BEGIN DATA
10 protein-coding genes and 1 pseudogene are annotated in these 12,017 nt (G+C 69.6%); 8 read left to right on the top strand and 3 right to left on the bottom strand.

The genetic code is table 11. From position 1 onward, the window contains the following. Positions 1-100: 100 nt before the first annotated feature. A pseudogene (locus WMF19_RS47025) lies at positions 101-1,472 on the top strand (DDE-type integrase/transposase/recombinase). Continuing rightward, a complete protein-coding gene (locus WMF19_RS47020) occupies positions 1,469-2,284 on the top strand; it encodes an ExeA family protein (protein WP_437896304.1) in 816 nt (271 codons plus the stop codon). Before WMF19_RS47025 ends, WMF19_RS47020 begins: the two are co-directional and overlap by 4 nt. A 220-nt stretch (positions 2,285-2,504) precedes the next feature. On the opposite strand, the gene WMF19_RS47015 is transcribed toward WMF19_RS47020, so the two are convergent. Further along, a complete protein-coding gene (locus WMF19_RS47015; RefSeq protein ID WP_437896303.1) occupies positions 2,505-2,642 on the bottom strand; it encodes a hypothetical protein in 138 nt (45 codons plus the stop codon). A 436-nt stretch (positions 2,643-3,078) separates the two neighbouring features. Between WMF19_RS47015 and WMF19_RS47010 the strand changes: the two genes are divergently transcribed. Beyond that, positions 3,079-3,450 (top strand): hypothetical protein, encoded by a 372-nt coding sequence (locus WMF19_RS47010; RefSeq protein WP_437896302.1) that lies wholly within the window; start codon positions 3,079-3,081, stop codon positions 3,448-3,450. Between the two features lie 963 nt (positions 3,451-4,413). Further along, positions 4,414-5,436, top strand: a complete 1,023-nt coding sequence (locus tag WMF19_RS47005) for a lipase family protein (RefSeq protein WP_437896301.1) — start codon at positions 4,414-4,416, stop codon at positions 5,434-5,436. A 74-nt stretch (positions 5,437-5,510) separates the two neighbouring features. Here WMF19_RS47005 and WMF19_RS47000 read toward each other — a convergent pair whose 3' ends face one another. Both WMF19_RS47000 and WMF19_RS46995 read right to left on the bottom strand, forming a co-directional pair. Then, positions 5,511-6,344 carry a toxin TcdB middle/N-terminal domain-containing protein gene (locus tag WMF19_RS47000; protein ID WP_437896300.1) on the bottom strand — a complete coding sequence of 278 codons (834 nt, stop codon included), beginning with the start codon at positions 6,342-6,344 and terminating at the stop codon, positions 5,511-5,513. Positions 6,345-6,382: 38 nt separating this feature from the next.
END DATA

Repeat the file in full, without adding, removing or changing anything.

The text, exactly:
10 protein-coding genes and 1 pseudogene are annotated in these 12,017 nt (G+C 69.6%); 8 read left to right on the top strand and 3 right to left on the bottom strand.

The genetic code is table 11. From position 1 onward, the window contains the following. Positions 1-100: 100 nt before the first annotated feature. A pseudogene (locus WMF19_RS47025) lies at positions 101-1,472 on the top strand (DDE-type integrase/transposase/recombinase). Continuing rightward, a complete protein-coding gene (locus WMF19_RS47020) occupies positions 1,469-2,284 on the top strand; it encodes an ExeA family protein (protein WP_437896304.1) in 816 nt (271 codons plus the stop codon). Before WMF19_RS47025 ends, WMF19_RS47020 begins: the two are co-directional and overlap by 4 nt. A 220-nt stretch (positions 2,285-2,504) precedes the next feature. On the opposite strand, the gene WMF19_RS47015 is transcribed toward WMF19_RS47020, so the two are convergent. Further along, a complete protein-coding gene (locus WMF19_RS47015; RefSeq protein ID WP_437896303.1) occupies positions 2,505-2,642 on the bottom strand; it encodes a hypothetical protein in 138 nt (45 codons plus the stop codon). A 436-nt stretch (positions 2,643-3,078) separates the two neighbouring features. Between WMF19_RS47015 and WMF19_RS47010 the strand changes: the two genes are divergently transcribed. Beyond that, positions 3,079-3,450 (top strand): hypothetical protein, encoded by a 372-nt coding sequence (locus WMF19_RS47010; RefSeq protein WP_437896302.1) that lies wholly within the window; start codon positions 3,079-3,081, stop codon positions 3,448-3,450. Between the two features lie 963 nt (positions 3,451-4,413). Further along, positions 4,414-5,436, top strand: a complete 1,023-nt coding sequence (locus tag WMF19_RS47005) for a lipase family protein (RefSeq protein WP_437896301.1) — start codon at positions 4,414-4,416, stop codon at positions 5,434-5,436. A 74-nt stretch (positions 5,437-5,510) separates the two neighbouring features. Here WMF19_RS47005 and WMF19_RS47000 read toward each other — a convergent pair whose 3' ends face one another. Both WMF19_RS47000 and WMF19_RS46995 read right to left on the bottom strand, forming a co-directional pair. Then, positions 5,511-6,344 carry a toxin TcdB middle/N-terminal domain-containing protein gene (locus tag WMF19_RS47000; protein ID WP_437896300.1) on the bottom strand — a complete coding sequence of 278 codons (834 nt, stop codon included), beginning with the start codon at positions 6,342-6,344 and terminating at the stop codon, positions 5,511-5,513. Positions 6,345-6,382: 38 nt separating this feature from the next.